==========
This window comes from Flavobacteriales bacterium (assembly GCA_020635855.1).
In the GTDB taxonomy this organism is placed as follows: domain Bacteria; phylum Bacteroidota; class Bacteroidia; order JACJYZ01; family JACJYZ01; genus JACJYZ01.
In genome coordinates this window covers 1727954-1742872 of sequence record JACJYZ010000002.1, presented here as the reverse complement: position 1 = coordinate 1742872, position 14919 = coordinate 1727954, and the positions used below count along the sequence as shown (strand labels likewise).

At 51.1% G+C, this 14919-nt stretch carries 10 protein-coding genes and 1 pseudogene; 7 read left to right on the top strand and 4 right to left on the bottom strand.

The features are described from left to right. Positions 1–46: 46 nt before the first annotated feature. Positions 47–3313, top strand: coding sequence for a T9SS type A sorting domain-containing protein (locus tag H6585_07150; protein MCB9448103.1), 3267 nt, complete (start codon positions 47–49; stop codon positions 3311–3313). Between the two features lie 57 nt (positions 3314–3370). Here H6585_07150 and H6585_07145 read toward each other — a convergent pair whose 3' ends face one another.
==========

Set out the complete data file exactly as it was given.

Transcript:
This window comes from Flavobacteriales bacterium (assembly GCA_020635855.1).
In the GTDB taxonomy this organism is placed as follows: domain Bacteria; phylum Bacteroidota; class Bacteroidia; order JACJYZ01; family JACJYZ01; genus JACJYZ01.
In genome coordinates this window covers 1727954-1742872 of sequence record JACJYZ010000002.1, presented here as the reverse complement: position 1 = coordinate 1742872, position 14919 = coordinate 1727954, and the positions used below count along the sequence as shown (strand labels likewise).

At 51.1% G+C, this 14919-nt stretch carries 10 protein-coding genes and 1 pseudogene; 7 read left to right on the top strand and 4 right to left on the bottom strand.

The features are described from left to right. Positions 1–46: 46 nt before the first annotated feature. Positions 47–3313, top strand: coding sequence for a T9SS type A sorting domain-containing protein (locus tag H6585_07150; protein MCB9448103.1), 3267 nt, complete (start codon positions 47–49; stop codon positions 3311–3313). Between the two features lie 57 nt (positions 3314–3370). Here H6585_07150 and H6585_07145 read toward each other — a convergent pair whose 3' ends face one another.